Still, for some customers, price is no object. In August this year, an unidentified Knome customer received a USB drive holding his genome sequence, an analysis of his genetic risks for disease, and software for browsing the sequence data. It cost the customer US$350,000—not a bad price at this moment in time, and cheaper than most since the sequencing is outsourced to China. (Still, the customer could have saved $349,000 by waiting a couple of years for something like Oxford’s technology to work. You’d have to be a gazillionnaire not to care.)

A team of informatics experts and medical consultants then analyzes the customer’s sequence data and presents the results at a personalized symposium where scientists explain the process, the results, and their limitations.

Knome aims to sequence 20 genomes this year and expects to lower the price “soon.” Customers can choose, or not, to contribute their data to a public research database.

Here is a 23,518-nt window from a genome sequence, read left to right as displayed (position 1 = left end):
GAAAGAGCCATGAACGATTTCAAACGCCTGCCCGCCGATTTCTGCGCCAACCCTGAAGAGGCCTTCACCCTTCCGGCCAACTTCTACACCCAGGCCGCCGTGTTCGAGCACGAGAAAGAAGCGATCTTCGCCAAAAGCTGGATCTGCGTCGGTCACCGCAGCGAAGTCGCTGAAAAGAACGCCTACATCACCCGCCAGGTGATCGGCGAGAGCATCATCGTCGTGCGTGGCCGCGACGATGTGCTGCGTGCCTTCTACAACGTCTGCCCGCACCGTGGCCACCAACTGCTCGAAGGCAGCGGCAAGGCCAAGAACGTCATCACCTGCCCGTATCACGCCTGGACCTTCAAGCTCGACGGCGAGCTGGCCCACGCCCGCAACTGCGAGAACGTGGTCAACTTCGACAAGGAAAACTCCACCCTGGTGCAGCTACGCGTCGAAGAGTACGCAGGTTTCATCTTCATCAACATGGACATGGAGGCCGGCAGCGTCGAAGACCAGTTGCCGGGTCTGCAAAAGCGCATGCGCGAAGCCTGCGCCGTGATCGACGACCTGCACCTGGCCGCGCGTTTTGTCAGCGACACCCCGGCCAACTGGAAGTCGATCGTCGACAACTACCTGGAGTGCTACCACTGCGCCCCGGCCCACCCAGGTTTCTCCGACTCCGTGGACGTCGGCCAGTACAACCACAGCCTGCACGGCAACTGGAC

Unlike Knome, other personal-genomics companies such as 23andMe, Navigenics, and deCODE analyze only those parts of the genome known to contain disease markers, not the whole genome. 23andMe, which is backed by Google and Genentech, has cut the price of its test from $999 to $399 as a result, it says, of cheaper DNA analysis chips. The company hopes its price cut will result in more customers and therefore a bigger genomic database for research.

Genomics Regulation

Are legislation and regulation keeping up with these accelerating developments in personal genoming?

To some extent, yes. A Genetic Information Nondiscrimination Act (GINA) was signed into US law earlier this year. It prohibits health insurance companies from using genetic information to set premiums or determine enrollment eligibility, and prohibits employers from using genetic information in hiring, firing, or promotion decisions. By reducing the fear of repercussions, more people will undergo genetic testing, leading to a bigger genetics research database, leading to more and better research, leading to better disease diagnoses, prophylactics, and therapies.